Legislature(1995 - 1996)
04/10/1995 01:18 PM JUD
* first hearing in first committee of referral
= bill was previously heard/scheduled
= bill was previously heard/scheduled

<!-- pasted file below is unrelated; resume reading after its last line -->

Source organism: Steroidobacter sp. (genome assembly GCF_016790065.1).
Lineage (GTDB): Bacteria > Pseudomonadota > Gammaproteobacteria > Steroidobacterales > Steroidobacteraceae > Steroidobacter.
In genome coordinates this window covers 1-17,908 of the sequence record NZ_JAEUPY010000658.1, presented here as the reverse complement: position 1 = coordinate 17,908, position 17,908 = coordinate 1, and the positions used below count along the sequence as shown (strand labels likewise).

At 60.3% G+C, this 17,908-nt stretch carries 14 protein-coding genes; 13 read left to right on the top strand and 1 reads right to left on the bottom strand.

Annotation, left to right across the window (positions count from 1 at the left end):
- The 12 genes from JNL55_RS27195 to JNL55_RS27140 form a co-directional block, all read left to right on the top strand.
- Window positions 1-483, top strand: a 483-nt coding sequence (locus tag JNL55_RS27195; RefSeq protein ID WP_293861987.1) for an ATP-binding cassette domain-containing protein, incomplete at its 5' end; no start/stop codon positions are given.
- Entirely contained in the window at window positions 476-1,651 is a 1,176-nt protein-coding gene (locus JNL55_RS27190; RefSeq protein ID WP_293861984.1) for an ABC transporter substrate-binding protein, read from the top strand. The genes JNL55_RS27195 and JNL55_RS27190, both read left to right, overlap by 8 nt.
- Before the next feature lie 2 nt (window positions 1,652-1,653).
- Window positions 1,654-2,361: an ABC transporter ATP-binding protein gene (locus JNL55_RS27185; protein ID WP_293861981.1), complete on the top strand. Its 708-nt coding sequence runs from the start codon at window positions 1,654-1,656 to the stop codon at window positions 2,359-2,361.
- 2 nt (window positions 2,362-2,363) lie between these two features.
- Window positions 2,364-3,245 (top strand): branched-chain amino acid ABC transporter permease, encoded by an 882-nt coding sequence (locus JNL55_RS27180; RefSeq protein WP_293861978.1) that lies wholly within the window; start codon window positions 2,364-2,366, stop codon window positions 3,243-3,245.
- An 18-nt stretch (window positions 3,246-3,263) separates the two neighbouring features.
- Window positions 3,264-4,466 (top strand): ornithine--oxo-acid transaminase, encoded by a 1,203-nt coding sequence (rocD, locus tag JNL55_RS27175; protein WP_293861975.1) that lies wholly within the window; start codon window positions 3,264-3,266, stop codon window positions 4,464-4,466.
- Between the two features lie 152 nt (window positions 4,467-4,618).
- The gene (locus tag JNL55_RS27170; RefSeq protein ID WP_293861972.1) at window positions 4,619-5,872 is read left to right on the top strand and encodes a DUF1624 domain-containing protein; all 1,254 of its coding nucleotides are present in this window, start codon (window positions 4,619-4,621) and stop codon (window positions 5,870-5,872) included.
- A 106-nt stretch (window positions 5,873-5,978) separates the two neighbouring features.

HB 202 - JUVENILE DELINQUENCY PROCEEDINGS Number 500 MS. OTTO, Deputy Attorney General, Criminal Division, Department of Law, representing Governor Knowles, introduced HB 202. When the Governor first started looking at introducing crime legislation, he asked that those involved in putting the legislation together, including herself, talk to people who work in the system, such as policemen, teachers, kids, parents, and people at McLaughlin, to see what they felt would be most useful in dealing with the juvenile crime problem which is rising dramatically, particularly in the urban areas of the state. The single, most frequent comment was that we need to get parents more involved. Even if you cannot get those feelings and emotions involved, just having the parents participate in the process would be a big step forward. When she first started juvenile delinquency hearings in 1982, she was shocked when parents did not show up. Under current law, parents do not have to attend juvenile delinquency hearings for their children. The most important thing this bill does is require parents to attend juvenile delinquency hearings, unless they can show good cause for not participating. The second problem people identified was that in many instances the kids' problems are intricately tied to the problems of the family and the parents. If you can just get them into mediation or some kind of family counseling, you would have a much bigger impact on the child's delinquency problems than anything you could do with the child alone. MS. OTTO said the second thing the bill does is in Section (2), subsection (b). That gives the court the discretion to order parents to participate in treatment with their children, and also to become involved in monitoring the child's probation conditions and to report those conditions to the court. The payment for this is set out in subsection (c) and the mechanism for recovery is set out in Section 1 of the bill. If the parents have available insurance or other resources, that has to be used to pay for the treatment. If they are indigent and cannot afford it, then the Department of Health and Social Services would pay for the treatment, and the recovery would be taken from the parents' permanent fund dividend (PFD) checks. MS. OTTO explained that the third thing the bill does is give the court the discretion to order the minor's parent as well as the minor to pay restitution. We did modify this in the Health and Social Services Committee to say that if the minor was a runaway and had been reported missing, the parents would not be held responsible for restitution. MS. OTTO described the final thing the bill does. Orders of restitution in juvenile cases can be enforced as civil judgments, which is what happens in adult cases. If you get an order of restitution made against you, the victim can file it with the court and collect, using civil collection procedures, but in juvenile cases, the order of restitution disappears when the child leaves the jurisdiction of the juvenile court. It would allow the restitution award to actually be recoverable, where in many cases right now, it is not recoverable. REPRESENTATIVE FINKELSTEIN asked if the provision applying to a child who is a runaway applies to all provisions, such as treatment costs, or just to restitution. MS. OTTO answered that it only applies to the restitution award. Even if the child is a runaway, we would like the parents to be attending the juvenile delinquency hearings, and to become involved in treatment. We think that is very important, but we do not want to force the parents to pay money judgments if they have no ability to control their child's behavior because the child was a runaway. The idea is to intervene before these juveniles become adults and adult criminals. Number 650 CHAIRMAN PORTER added that this would cause the parents to be responsible, without making the level of responsibility too hard to meet if for whatever reason, your child is a runaway. REPRESENTATIVE FINKELSTEIN asked if someone from the Department of Health and Social Services could address their general philosophy on this. DIANE WORLEY, Director, Division of Family and Youth Services (DFYS), Department of Health and Services, stated that the division supports this bill. The philosophy that the division operates from is that we are looking to provide family centered services. As we work with families and children, we need to include all family members in dealing with the problems and in looking for solutions to these problems, and towards getting to the point where the family is able to deal with it, and to be in a healthy position. With that in mind, having parents involved with their children, and to help be responsible for the actions of their children, moves us towards this end. We cannot work just with the child and pull the child out of the family setting, and try to make a change either in treatment or in their restitution, if they are then going back into the same setting where nothing else has changed. She was not implying that all of the children's actions are directly related to how the parents have dealt with that child in the past, but it is an environmental issue as well, that we come from environments, and certain things are a part of that. MS. WORLEY has only worked at DFYS for a short time and prior to that time, she did work in the direct service field. Working closely with the whole family, having the parents involved, makes a tremendous amount of difference. There are also a lot of parents out there who will call a service provider and say, "I would like an appointment for my child. Please fix him/her." We would say we would be glad to help, but that we need everyone involved in order to work on the situation. It is not an isolated situation in most cases. REPRESENTATIVE DAVIS made a motion to move CSHB 202(HES) out of committee with individual recommendations and attached fiscal notes. Hearing no objection, it was so ordered.